Wednesday, April 18, 2012

Private-practice attorneys have qualified immunity while temporarily employed by governmental agencies

The U.S. Supreme Court yesterday held that private-practice attorneys temporarily retained by the government to carry out its work is entitled to seek qualified immunity from suit under federal statutes. (See Filarsky v. Delia, 10-1018 )

A National Law Journal article this morning reported that the U.S. Court of Appeals for the Ninth Circuit had denied immunity to California lawyer Steve Filarsky, who was sued along with city employees in Rialto, Calif., by firefighter Nicholas Delia for their actions in an employment dispute. Filarsky, a partner at Filarsky & Watt in Manhattan Beach, had been retained by the city to help investigate the dispute. The Ninth Circuit upheld immunity for the full-time employees, but not for Filarsky, because of his nonemployee status.

"Chief Justice John Roberts Jr., writing the majority opinion, asserted that immunity from civil rights suits under 42 U.S.C. 1983 'should not vary depending on whether an individual working for the government does so as a full-time employee, or on some other basis,' pointing to the history of civil service, especially in the mid-1800s."

The Court, in its syllabus, noted "common law as it existed in 1871, when Congress enacted §1983, did not draw a distinction between full-time public servants and private individuals engaged in public service in according protection to those carrying out government responsibilities. Government at that time was smaller in both size and reach, had fewer responsibilities, and operated primarily at the local level. Government work was carried out to a significant extent by individuals who did not devote all their time to public duties, but instead pursued private callings as well. In according protection from suit to individuals doing the government's work, the common law did not draw distinctions based on the nature of a worker's engagement with the government. Indeed, examples of individuals receiving immunity for actions taken while engaged in public service on a temporary or occasional basis are as varied as the reach of government itself. Common law principles of immunity were incorporated into §1983 and should not be abrogated absent clear legislative intent. See Pulliam v. Allen, 466 U. S. 522, 529. Immunity under §1983 therefore should not vary depending on whether an individual working for the government does so as a permanent or full-time employee, or on some other basis…"

Continuing, it held that "nothing about the reasons this Court has given for recognizing immunity under §1983 counsels against carrying forward the common law rule:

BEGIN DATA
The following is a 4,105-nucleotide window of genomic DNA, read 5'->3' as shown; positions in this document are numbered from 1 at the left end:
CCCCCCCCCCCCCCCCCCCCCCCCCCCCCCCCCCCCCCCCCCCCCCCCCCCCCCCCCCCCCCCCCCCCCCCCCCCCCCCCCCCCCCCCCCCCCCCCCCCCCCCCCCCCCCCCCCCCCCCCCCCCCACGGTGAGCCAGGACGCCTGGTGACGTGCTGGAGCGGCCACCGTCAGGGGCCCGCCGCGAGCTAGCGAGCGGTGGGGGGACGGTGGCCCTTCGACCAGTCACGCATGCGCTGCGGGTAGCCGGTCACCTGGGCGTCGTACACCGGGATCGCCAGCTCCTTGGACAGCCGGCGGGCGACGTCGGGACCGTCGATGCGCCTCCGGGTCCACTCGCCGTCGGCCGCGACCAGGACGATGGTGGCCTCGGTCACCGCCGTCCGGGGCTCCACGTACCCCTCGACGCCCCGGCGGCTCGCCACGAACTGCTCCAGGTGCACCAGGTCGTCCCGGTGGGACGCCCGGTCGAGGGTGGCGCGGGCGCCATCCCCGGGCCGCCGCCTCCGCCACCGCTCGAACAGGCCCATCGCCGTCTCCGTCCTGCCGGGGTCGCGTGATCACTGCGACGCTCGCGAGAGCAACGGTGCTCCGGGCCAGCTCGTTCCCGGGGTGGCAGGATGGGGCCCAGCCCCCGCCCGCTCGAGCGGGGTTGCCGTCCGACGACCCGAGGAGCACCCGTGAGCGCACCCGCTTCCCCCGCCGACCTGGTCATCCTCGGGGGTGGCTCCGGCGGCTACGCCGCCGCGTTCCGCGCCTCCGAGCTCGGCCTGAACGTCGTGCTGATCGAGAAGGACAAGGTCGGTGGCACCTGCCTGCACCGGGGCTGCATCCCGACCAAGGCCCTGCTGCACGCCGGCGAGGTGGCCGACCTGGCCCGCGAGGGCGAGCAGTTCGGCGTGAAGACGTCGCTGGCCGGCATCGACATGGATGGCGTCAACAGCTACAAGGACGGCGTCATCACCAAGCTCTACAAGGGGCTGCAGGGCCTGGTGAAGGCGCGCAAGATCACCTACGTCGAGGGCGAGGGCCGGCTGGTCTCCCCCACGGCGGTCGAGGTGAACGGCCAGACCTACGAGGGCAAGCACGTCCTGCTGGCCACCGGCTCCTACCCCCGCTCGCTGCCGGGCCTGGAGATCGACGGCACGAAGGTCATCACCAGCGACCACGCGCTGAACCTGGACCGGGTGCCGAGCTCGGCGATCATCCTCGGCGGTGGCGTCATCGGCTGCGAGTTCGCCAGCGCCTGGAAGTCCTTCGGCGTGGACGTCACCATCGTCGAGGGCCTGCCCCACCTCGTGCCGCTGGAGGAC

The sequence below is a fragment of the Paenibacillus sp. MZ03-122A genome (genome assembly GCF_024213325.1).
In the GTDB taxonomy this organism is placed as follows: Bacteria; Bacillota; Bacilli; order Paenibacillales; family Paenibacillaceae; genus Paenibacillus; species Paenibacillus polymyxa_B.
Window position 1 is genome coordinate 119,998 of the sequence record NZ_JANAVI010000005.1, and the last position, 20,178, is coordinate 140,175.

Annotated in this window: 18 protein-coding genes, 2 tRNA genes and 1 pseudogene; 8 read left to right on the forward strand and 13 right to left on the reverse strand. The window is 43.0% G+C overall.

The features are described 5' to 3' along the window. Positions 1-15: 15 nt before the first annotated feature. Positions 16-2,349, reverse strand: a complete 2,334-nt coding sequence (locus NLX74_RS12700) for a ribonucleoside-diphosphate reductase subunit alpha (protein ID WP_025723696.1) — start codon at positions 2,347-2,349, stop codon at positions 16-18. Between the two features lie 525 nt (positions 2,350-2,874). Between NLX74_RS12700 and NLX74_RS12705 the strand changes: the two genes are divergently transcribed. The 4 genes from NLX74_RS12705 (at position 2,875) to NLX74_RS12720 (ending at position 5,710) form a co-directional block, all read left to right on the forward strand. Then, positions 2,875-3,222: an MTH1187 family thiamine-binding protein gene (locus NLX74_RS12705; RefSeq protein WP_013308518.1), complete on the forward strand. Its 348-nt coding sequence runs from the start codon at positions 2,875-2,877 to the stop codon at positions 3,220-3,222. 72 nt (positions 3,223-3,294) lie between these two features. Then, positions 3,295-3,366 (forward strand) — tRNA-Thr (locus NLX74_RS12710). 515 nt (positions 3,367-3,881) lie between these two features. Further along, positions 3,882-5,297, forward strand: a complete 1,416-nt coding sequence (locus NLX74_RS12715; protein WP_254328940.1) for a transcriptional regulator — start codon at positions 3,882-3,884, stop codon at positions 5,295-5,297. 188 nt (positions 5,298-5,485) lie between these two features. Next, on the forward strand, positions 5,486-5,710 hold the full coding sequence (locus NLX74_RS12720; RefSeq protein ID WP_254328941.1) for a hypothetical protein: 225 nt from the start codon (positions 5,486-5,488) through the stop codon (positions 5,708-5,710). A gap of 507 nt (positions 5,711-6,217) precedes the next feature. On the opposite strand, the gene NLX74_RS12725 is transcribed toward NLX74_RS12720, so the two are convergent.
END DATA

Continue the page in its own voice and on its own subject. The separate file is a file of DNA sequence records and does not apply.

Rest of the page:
• First, the government interest in avoiding "unwarranted timidity" on the part of those engaged in the public's business— which has been called "the most important special government immunity-producing concern," Richardson v. McKnight, 521 U. S. 399, 409—is equally implicated regardless of whether the individual sued as a state actor works for the government full-time or on some other basis.• Second, affording immunity to those acting on the government's behalf serves to " 'ensure that talented candidates [are] not deterred by the threat of damages suits from entering public service.' " Id., at 408. The government, in need of specialized knowledge or expertise, may look outside its permanent workforce to secure the services of private individuals. But because those individuals are free to choose other work that would not expose them to liability for government actions, the most talented candidates might decline public engagements if they did not receive the same immunity enjoyed by their public employee counterparts.

• Third, the public interest in ensuring performance of government duties free from the distractions that can accompany lawsuits is implicated whether those duties are discharged by private individuals or permanent government employees, and finally

• Distinguishing among those who carry out the public's business based on their particular relationship with the government creates significant line-drawing problems and can deprive state actors of the ability to " 'reasonably anticipate when their conduct may give rise to liability for damages,' " Anderson v. Creighton, 483 U. S. 635, 646

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